What does Donald Trump, Black Monday, Black Lives Matter, Bell Pottinger and the Egyptian uprising in Tahrir Square have in common? Social media changed the face of their campaigns.
Some fast facts you might find interesting:
- Facebook and Google account for about 40% of America’s digital content consumption;
- Social media is a mechanism for capturing, manipulating and consuming attention unlike any other; it has changed the game of politics forever. The power of fake news, clever hacking and campaigning is an immense force to recon with;
- The new concept of the attention economy is key – information and online posts are capturing the attention and many hours of our people. It’s almost addictive in its consumption trends;
- Interface designers, app makers and social media companies employ thousands of experts to design tools that keep people coming back. Adult Americans who use Facebook, Instagram and WhatsApp spend around 20 hours a month on these three services. Overall, Americans touch their smartphones around 2 600 times a day.
Another aspect that we see in our daily interactions is the increasing use of fake news to shape discourse and to create a new norm for information consumers. In the 2016 American election, fake news surpassed the use of mainstream media and solid journalistic acumen. In a sense, many journalists are competing with fake news campaigns. Bringing this closer to home: On 30 October (now known as Black Monday) I had firsthand experience of how the media, civil society and lobbying groups experienced this day, and how social media played a big role in shaping the conversations.
It all began with a video made by Chris Loubser for his deceased friend, Joubert Conradie. Conradie was murdered on a farm in the Western Cape. Chris asked that we commemorate all victims of farm violence by wearing black on that particular Monday – and so the campaign began. There were no specific organisers and the movement developed organically across South Africa. When the events on Monday unfolded, it was portrayed as a racial initiative where the rest of South Africa was excluded from the narrative. But instead of condemning crime and violence, some Twitter activists, journalists and politicians chose to cry “racism“ and “white supremacy“ rather than “murder.“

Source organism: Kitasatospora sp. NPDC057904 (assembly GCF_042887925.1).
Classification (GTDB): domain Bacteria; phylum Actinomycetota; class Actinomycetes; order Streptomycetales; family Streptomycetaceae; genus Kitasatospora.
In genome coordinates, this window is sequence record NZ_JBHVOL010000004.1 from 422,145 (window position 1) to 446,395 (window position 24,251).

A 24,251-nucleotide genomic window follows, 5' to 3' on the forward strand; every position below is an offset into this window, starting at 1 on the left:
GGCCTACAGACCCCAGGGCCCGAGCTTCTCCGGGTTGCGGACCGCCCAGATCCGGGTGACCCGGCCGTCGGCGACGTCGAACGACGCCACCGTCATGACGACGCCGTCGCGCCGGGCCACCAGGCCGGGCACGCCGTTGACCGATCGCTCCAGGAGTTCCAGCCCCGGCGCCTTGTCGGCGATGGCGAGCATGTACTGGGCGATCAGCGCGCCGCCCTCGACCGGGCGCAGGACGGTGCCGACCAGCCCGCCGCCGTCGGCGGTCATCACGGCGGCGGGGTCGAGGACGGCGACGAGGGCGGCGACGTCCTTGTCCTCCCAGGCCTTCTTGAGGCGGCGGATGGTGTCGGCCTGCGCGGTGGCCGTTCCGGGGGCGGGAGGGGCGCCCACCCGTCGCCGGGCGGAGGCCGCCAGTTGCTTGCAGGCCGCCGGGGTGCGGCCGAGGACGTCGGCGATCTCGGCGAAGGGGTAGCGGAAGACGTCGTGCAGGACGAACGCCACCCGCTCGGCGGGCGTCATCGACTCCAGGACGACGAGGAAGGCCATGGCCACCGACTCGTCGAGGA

The original intention of Black Monday was pure, but messages about it soon developed into fake news items surrounding old apartheid flags, counter measures to the so-called “coffin case“ and cultural supremacy. Government’s response was clearly a reflection on the wave of fake news that hit the media platforms – arts and culture minister Nathi Mthethwa released a statement where he not only condemned the old flag, but also the burning of the new one, which simply did not occur. Communications minister Mmamoloko Kubayi-Ngubane told Jacaranda FM that government respected the freedom of expression and the right to protest, but that it should be done in a responsible way.
“There are images of people burning our flag and people having old flags, including people hurling insults,” she said. And most concerning, defence minister Nosiviwe Mapisa-Nqakula told the SABC: “The burning of the flag is what incensed me more than anything else. My view is that here you have people who are inciting racial divisions. Here are a people who have no clue of what a war can do in a country.” I had to manage the media in many interviews that should have focused on the crime problem at hand to ensure that no greater divisions were created among South Africans on racial lines. My experience here was that fake news overtook the news stand and we had to manage the fake news in ways we did not anticipate.
What I found interesting is the EFF’s response to Black Monday and how certain segments of society reacted to Mr Malema’s statement – and almost before our eyes we see how social media can create deep divisions in societies. It can fuel the tinderbox and polarise societies and create an environment poised for physical conflict. This is the reality of our times and we must manage the messaging and momentum of these initiatives. We must be calculated and smart in the way we use our social media tools – to mobilise and to unite rather than create divisions and aggression. The other issue that we all always need to consider is whether we’re being played – and we need to look beyond the emotional responses. We need to ensure that we have a strategy that would benefit our farmers and all South Africans in the long run.
Read more in our December Agri Magazine